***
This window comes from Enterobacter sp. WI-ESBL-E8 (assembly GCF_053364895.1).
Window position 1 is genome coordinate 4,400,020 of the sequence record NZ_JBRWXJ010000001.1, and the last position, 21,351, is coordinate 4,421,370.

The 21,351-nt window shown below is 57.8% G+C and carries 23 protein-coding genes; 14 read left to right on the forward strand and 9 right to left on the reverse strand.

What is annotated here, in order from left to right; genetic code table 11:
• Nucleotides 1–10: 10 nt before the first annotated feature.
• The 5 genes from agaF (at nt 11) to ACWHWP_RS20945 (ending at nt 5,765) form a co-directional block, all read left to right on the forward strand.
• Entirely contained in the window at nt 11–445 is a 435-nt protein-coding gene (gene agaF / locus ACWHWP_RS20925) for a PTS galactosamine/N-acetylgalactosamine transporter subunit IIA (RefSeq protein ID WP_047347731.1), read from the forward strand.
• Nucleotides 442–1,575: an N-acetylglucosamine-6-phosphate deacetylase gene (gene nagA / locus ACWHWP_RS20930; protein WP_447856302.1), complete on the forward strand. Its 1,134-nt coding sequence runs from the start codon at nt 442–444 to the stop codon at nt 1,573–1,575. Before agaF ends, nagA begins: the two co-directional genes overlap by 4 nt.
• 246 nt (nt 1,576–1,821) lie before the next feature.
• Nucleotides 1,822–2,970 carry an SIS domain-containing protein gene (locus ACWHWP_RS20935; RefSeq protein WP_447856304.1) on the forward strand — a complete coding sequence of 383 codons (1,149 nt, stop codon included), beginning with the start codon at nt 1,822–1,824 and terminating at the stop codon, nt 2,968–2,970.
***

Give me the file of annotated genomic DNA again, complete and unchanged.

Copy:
This window comes from Enterobacter sp. WI-ESBL-E8 (assembly GCF_053364895.1).
Window position 1 is genome coordinate 4,400,020 of the sequence record NZ_JBRWXJ010000001.1, and the last position, 21,351, is coordinate 4,421,370.

The 21,351-nt window shown below is 57.8% G+C and carries 23 protein-coding genes; 14 read left to right on the forward strand and 9 right to left on the reverse strand.

What is annotated here, in order from left to right; genetic code table 11:
• Nucleotides 1–10: 10 nt before the first annotated feature.
• The 5 genes from agaF (at nt 11) to ACWHWP_RS20945 (ending at nt 5,765) form a co-directional block, all read left to right on the forward strand.
• Entirely contained in the window at nt 11–445 is a 435-nt protein-coding gene (gene agaF / locus ACWHWP_RS20925) for a PTS galactosamine/N-acetylgalactosamine transporter subunit IIA (RefSeq protein ID WP_047347731.1), read from the forward strand.
• Nucleotides 442–1,575: an N-acetylglucosamine-6-phosphate deacetylase gene (gene nagA / locus ACWHWP_RS20930; protein WP_447856302.1), complete on the forward strand. Its 1,134-nt coding sequence runs from the start codon at nt 442–444 to the stop codon at nt 1,573–1,575. Before agaF ends, nagA begins: the two co-directional genes overlap by 4 nt.
• 246 nt (nt 1,576–1,821) lie before the next feature.
• Nucleotides 1,822–2,970 carry an SIS domain-containing protein gene (locus ACWHWP_RS20935; RefSeq protein WP_447856304.1) on the forward strand — a complete coding sequence of 383 codons (1,149 nt, stop codon included), beginning with the start codon at nt 1,822–1,824 and terminating at the stop codon, nt 2,968–2,970.